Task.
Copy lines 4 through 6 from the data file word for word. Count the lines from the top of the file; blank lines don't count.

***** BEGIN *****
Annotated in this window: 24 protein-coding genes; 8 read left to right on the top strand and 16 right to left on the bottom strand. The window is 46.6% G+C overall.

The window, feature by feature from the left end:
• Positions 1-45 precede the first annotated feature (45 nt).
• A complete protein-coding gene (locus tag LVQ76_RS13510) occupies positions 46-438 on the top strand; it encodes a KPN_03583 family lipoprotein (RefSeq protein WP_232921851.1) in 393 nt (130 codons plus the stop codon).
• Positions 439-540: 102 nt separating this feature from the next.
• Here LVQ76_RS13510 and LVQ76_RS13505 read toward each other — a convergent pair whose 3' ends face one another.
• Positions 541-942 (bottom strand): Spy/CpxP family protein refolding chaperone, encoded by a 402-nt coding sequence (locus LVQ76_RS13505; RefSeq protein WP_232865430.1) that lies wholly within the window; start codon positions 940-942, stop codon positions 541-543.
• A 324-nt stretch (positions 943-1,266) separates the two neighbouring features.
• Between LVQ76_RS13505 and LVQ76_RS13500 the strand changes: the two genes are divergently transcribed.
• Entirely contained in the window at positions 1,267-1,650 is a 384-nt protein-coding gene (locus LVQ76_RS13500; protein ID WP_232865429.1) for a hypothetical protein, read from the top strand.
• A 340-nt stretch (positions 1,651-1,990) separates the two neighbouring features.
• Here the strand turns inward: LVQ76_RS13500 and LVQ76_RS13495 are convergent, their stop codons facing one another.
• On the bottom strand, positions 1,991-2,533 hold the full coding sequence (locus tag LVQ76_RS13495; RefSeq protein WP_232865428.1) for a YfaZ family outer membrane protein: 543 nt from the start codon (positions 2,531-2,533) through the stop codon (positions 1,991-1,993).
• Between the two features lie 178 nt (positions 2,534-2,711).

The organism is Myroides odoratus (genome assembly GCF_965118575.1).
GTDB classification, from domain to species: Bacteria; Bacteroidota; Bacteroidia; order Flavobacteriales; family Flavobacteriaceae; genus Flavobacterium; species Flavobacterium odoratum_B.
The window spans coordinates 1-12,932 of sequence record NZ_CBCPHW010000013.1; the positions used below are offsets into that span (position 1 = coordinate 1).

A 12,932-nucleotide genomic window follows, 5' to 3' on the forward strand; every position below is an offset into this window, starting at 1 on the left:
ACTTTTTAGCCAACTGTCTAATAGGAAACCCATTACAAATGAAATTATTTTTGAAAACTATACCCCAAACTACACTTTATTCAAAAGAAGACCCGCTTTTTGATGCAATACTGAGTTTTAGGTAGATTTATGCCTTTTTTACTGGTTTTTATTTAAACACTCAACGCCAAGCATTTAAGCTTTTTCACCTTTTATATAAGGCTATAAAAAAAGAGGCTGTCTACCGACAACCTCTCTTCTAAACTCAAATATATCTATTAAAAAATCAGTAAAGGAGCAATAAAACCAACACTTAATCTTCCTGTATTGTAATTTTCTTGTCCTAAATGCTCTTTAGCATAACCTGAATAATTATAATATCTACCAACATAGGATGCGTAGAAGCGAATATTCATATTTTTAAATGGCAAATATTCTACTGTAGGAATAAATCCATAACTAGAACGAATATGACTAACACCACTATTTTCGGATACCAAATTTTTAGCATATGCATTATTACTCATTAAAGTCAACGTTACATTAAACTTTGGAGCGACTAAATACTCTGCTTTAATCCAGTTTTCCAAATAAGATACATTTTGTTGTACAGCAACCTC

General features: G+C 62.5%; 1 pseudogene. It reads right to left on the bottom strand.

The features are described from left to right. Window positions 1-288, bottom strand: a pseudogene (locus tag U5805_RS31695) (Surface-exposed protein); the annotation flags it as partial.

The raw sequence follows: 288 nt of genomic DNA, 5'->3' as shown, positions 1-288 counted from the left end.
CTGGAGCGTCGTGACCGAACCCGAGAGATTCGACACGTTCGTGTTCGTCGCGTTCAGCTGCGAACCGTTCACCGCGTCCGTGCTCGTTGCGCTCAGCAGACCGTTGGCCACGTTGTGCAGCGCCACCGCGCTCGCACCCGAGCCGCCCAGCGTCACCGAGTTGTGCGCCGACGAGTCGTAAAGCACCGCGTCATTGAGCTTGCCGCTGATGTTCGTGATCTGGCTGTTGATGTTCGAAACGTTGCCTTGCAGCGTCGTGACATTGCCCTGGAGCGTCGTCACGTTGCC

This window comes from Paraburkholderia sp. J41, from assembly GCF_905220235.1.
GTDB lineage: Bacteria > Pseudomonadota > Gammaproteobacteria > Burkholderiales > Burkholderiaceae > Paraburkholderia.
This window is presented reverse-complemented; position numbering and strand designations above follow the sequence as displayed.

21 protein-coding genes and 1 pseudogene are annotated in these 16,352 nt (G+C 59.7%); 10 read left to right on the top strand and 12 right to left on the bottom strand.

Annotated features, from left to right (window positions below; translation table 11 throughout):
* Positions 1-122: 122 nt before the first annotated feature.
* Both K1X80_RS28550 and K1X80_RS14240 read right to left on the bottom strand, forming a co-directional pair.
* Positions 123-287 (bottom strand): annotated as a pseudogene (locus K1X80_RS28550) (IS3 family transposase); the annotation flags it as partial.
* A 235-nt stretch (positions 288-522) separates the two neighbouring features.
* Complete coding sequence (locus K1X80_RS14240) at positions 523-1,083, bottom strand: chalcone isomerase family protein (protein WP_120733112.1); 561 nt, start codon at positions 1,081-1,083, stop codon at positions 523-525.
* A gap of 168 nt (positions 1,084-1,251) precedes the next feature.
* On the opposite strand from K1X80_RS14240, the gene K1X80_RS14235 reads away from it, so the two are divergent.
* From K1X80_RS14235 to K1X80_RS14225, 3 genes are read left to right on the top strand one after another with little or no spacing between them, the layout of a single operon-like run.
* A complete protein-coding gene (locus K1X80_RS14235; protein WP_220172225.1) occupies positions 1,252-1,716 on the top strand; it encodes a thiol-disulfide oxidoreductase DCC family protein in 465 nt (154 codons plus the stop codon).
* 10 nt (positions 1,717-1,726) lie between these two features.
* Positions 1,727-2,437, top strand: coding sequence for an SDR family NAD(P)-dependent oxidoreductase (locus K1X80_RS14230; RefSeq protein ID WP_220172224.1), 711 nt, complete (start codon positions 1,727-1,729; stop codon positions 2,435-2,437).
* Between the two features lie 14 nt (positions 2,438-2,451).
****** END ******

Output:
• A complete protein-coding gene (locus tag LVQ76_RS13510) occupies positions 46-438 on the top strand; it encodes a KPN_03583 family lipoprotein (RefSeq protein WP_232921851.1) in 393 nt (130 codons plus the stop codon).
• Positions 439-540: 102 nt separating this feature from the next.
• Here LVQ76_RS13510 and LVQ76_RS13505 read toward each other — a convergent pair whose 3' ends face one another.